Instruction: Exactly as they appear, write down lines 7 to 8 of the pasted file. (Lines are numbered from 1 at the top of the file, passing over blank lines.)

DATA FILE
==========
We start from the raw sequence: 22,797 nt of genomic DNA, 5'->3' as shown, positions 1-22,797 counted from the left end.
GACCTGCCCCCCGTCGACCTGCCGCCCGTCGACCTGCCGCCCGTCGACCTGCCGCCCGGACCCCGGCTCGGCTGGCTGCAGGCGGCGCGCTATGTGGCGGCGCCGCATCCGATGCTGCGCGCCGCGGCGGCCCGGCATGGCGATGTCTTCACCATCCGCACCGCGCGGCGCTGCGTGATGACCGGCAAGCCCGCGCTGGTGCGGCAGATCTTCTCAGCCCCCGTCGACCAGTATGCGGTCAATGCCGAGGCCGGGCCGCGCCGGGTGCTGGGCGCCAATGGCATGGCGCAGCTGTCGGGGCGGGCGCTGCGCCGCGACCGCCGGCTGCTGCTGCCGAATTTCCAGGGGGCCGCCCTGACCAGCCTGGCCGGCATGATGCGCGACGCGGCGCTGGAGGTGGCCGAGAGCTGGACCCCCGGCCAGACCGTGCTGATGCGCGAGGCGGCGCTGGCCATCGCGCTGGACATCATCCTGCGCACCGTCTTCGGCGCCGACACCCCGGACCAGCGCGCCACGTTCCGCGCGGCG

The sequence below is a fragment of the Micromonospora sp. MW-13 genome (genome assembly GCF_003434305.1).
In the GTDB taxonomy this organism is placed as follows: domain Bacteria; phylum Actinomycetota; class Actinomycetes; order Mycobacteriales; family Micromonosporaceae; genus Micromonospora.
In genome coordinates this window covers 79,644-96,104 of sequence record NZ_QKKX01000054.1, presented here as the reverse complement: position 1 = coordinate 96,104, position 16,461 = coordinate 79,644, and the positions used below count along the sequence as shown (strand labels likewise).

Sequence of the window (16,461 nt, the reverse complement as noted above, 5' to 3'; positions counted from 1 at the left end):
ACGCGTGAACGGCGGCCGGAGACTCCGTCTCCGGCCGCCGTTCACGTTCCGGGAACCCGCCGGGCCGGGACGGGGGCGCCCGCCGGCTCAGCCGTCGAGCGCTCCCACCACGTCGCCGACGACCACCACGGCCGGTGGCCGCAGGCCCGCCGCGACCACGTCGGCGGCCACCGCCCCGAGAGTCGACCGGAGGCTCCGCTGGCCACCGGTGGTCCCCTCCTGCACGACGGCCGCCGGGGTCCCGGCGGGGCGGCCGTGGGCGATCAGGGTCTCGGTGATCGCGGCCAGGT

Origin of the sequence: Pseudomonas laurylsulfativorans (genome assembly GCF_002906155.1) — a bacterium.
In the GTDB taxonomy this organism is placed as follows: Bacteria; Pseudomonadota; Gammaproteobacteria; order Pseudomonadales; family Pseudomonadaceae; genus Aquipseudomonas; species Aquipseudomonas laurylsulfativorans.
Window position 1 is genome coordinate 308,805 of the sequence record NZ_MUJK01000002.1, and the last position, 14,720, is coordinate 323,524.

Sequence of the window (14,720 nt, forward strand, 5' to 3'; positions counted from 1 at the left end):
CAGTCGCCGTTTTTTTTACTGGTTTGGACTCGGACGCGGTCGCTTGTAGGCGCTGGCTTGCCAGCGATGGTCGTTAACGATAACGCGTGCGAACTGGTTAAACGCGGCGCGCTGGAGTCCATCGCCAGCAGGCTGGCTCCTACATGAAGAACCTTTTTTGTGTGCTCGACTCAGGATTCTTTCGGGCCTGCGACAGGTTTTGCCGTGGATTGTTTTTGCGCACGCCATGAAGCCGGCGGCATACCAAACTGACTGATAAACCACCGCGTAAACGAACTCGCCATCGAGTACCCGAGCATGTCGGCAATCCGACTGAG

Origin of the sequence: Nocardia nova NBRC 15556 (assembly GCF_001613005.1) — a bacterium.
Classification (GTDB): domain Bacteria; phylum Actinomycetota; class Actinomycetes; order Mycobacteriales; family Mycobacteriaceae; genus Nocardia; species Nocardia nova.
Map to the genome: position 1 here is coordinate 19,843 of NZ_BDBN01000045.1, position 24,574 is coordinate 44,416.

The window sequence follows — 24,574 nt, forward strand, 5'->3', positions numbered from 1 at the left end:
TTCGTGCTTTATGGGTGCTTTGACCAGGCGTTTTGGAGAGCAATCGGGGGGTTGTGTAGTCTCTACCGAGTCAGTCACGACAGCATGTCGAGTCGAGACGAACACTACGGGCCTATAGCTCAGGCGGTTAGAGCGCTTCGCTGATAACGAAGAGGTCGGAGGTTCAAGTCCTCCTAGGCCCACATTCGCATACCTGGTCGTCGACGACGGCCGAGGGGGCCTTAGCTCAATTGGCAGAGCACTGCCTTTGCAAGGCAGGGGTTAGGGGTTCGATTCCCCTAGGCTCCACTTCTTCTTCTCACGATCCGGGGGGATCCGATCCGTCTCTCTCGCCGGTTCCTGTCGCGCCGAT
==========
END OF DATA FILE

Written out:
ACGCGTGAACGGCGGCCGGAGACTCCGTCTCCGGCCGCCGTTCACGTTCCGGGAACCCGCCGGGCCGGGACGGGGGCGCCCGCCGGCTCAGCCGTCGAGCGCTCCCACCACGTCGCCGACGACCACCACGGCCGGTGGCCGCAGGCCCGCCGCGACCACGTCGGCGGCCACCGCCCCGAGAGTCGACCGGAGGCTCCGCTGGCCACCGGTGGTCCCCTCCTGCACGACGGCCGCCGGGGTCCCGGCGGGGCGGCCGTGGGCGATCAGGGTCTCGGTGATCGCGGCCAGGT

Origin of the sequence: Pseudomonas laurylsulfativorans (genome assembly GCF_002906155.1) — a bacterium.